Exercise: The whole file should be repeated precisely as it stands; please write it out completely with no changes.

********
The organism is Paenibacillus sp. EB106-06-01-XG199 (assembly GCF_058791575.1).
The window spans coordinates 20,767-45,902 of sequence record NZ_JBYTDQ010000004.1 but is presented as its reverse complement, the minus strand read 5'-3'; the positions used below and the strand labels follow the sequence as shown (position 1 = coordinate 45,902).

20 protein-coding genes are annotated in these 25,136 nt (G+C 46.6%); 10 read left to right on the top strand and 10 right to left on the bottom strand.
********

The organism is Paenibacillus sp. EB106-06-01-XG199 (assembly GCF_058791575.1).
The window spans coordinates 20,767-45,902 of sequence record NZ_JBYTDQ010000004.1 but is presented as its reverse complement, the minus strand read 5'-3'; the positions used below and the strand labels follow the sequence as shown (position 1 = coordinate 45,902).

20 protein-coding genes are annotated in these 25,136 nt (G+C 46.6%); 10 read left to right on the top strand and 10 right to left on the bottom strand.